Kamarupa Kingdom
Varman dynasty
350 CE–655 CE
The traditional map of Kamarupa.
The traditional map of Kamarupa.
Official languagesSanskrit, Kamarupi Prakrit
Hinduism, Tribal religion[1]
• c. 350 – c. 374
• c. 518 – c. 542
• c. 600 – c. 650
Historical eraClassical India
• Established
350 CE
• Disestablished
655 CE
Preceded by
Succeeded by
Bhauma dynasty
Mlechchha dynasty

The Varman dynasty (350–650) was the first historical dynasty of the Kamarupa kingdom. It was established by Pushyavarman, a contemporary of Samudragupta.[2][3] The earlier Varmans were subordinates of the Gupta Empire,[4] but as the power of the Guptas waned, Mahendravarman (470–494) performed two horse sacrifices and the status of Kamarupa as an independent state remained unimpaired.[5] As per the Apsad Inscription of Adityasen, Susthivarman was defeated by Mahasengupta on the bank of Lauhitya.[6] The first of the three Kamarupa dynasties, the Varmans were followed by the Mlechchha and then the Pala dynasties.[7]


The name "Kāmarūpa" in later Brahmi script, in the Allahabad Pillar inscription of Samudragupta (350-375 CE).[8]

The first king in this dynasty was Pushyavarman, possibly a contemporary of Samudragupta (c. 335/350-375 CE).[3] The kingdom which he established with much effort, grew in the periphery of the Gupta Empire, adopted the north Indian political model, and its kings took on names and titles of the Gupta kings and queens.[9] Nothing much is known directly about the initial kings till the sixth king, Mahendravarman, who established a rock temple and assumed the title of Maharajadhiraja (king-of-kings) in the last quarter of the fifth century.[9] The dynastic line from Pushyavarman first appear in the 7th century, in Dubi and Nidhanpur copperplate inscriptions issued by Bhaskaravarman and in the Harshacharita and not earlier in any inscription from his ancestors.[7][9] In these inscriptions Bhaskaravarman claims that he was a descendant of Narakasur, Bhagadatta and Vajradatta.[7] Modern scholars consider this claim to be a fabrication, jae-eun shin suggests that this genealogy was created in the context of Bharkarvarman's alliance with Harshavardhana, to help legitimise his sovereignty. The use of Naraka/Bhagadatta lineage to establish sovereignty continued under the Mlechchha and the Pala dynasties, a practice which is in keeping with the trend in the post-Gupta period in India.[9]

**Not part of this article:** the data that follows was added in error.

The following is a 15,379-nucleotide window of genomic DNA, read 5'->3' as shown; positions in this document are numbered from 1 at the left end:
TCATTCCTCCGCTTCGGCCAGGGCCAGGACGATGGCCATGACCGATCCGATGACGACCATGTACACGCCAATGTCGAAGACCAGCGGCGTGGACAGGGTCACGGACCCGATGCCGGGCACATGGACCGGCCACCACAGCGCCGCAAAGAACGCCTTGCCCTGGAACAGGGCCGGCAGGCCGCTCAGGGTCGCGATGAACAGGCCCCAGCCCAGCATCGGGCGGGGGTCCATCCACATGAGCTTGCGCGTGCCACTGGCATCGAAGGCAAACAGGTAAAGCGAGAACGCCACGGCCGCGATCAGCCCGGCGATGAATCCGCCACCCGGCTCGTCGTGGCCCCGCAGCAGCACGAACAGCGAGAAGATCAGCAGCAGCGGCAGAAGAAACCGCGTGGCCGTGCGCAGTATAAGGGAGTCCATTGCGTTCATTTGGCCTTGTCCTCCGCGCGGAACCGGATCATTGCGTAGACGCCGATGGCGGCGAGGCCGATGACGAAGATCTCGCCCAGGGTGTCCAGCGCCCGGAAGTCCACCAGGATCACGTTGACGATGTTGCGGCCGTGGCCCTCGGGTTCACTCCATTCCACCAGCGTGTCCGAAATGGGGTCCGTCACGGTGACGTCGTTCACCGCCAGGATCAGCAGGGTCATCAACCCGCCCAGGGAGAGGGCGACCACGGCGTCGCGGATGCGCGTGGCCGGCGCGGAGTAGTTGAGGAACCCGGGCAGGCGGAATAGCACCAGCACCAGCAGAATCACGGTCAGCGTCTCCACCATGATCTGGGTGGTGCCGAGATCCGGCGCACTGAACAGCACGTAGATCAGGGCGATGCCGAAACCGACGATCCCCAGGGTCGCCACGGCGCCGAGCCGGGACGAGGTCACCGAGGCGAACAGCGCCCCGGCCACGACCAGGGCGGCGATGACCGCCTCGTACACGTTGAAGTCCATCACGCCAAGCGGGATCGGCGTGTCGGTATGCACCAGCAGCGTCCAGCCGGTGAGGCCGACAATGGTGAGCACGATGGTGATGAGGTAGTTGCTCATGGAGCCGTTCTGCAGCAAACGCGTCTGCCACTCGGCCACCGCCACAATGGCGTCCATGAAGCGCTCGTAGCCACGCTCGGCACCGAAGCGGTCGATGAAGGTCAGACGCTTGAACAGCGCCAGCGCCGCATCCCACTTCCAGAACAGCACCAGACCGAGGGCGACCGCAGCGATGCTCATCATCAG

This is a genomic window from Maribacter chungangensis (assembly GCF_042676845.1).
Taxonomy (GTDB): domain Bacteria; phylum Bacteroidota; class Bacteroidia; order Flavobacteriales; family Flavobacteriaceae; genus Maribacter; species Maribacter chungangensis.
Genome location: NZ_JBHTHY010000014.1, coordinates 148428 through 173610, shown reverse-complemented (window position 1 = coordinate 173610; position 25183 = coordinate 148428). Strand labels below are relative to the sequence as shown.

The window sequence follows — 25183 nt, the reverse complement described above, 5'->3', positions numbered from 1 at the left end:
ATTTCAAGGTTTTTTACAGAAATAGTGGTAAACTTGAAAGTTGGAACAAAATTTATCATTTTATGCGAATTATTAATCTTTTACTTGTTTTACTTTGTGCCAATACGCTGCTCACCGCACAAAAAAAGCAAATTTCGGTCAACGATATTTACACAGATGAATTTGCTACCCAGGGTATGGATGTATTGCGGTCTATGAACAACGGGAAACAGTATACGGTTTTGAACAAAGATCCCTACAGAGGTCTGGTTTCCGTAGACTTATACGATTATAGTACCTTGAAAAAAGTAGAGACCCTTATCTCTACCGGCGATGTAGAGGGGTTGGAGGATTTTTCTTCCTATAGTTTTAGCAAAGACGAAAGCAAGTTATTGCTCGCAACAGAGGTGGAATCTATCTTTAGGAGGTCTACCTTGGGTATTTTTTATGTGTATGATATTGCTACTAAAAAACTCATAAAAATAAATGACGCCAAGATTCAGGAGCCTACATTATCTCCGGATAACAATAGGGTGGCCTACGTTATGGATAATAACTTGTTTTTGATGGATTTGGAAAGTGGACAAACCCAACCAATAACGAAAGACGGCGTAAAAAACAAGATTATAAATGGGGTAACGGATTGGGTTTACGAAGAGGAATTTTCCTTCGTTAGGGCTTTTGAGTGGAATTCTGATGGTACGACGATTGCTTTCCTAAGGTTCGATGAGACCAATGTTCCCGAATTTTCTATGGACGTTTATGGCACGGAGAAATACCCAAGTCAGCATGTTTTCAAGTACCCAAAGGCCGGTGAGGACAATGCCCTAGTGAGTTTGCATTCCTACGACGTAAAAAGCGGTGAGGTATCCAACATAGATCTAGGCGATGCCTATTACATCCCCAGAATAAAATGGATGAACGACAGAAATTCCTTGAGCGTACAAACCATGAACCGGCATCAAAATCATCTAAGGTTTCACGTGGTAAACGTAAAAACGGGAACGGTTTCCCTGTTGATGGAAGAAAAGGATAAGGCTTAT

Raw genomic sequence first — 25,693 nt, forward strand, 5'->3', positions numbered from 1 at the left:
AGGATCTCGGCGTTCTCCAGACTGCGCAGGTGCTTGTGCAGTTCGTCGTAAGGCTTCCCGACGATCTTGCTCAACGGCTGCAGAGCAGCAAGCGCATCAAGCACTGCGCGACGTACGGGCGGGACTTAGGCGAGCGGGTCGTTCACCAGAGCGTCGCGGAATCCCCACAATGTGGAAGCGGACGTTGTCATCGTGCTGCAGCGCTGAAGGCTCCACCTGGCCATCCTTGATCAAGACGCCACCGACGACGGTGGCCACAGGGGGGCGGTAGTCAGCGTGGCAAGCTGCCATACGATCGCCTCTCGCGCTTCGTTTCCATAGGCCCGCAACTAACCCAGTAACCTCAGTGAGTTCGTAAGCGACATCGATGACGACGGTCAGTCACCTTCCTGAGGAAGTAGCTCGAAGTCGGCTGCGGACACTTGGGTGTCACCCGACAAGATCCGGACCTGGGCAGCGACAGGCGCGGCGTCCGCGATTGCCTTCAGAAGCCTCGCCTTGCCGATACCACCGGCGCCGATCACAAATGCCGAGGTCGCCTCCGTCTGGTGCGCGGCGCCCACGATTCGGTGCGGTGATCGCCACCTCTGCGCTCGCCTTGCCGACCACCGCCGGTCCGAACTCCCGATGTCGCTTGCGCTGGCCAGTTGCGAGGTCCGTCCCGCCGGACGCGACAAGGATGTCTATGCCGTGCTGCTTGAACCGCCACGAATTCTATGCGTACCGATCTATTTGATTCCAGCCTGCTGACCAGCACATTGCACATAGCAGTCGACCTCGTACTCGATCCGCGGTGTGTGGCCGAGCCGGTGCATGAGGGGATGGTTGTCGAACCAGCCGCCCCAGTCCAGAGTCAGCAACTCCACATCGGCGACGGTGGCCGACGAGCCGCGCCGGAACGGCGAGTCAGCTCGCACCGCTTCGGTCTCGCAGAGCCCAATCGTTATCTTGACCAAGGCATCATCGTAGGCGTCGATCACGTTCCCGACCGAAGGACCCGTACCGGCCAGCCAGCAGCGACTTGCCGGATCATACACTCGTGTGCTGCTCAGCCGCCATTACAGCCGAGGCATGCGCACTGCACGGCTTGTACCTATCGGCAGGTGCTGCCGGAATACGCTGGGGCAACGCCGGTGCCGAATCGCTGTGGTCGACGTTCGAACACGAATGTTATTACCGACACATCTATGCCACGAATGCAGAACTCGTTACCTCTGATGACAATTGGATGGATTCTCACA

She-Kia-Fang-Che claiming him to be a kshatriya whose ancestors came from China.[10] Though some modern scholars have opined that the Varman dynasty is probably of Indo-Aryan descent,[11][12] it is now believed that the Varmans were originally non-Indo-Aryans. Suniti Kumar Chatterjee calls Bhaskaravarman a Hinduised Mlechcha king of Indo-Mongoloid origin.[13] Hugh B. Urban also infers that the Varmans descended from non-Aryan tribes.[14]

Relics of Pragjyotishpura, the capital of Varmans


The capital was moved at least once, the last time by Sthitavarman (566-590) with the older city not named but presumed to be Pragjyotishpura,[15] located at the south-eastern slope of the Narakasur hill near Dispur. The new capital was possibly some location in Guwahati.[16] Though the claim is not supported by any archaeological findings.

Politics and diplomacy

The Varman's modeled themselves after the Gupta's and named themselves after the Gupta kings and queens.[17]

The dynasty

The dynastic line, as given in the Dubi and Nidhanpur copperplate inscriptions:

Location of the Varmans and neighbouring polities circa 400-450 CE.[18]
Reign Name succession Queen
1 350-374 Pushyavarman (unknown)
2 374-398 Samudravarman son of Pushyavarman Dattadevi
3 398-422 Balavarman son of Samudravarman Ratnavati
4 422-446 Kalyanavarman son of Balavarman Gandharavati
5 446-470 Ganapativarman son of Kalyanavarman Yajnavati
6 470-494 Mahendravarman son of Ganapativarman Suvrata
7 494-518 Narayanavarman son of Mahendravarman Devavati
8 518-542 Bhutivarman son of Narayanavarman Vijnayavati
9 542-566 Chandramukhavarman son of Bhutivarman Bhogavati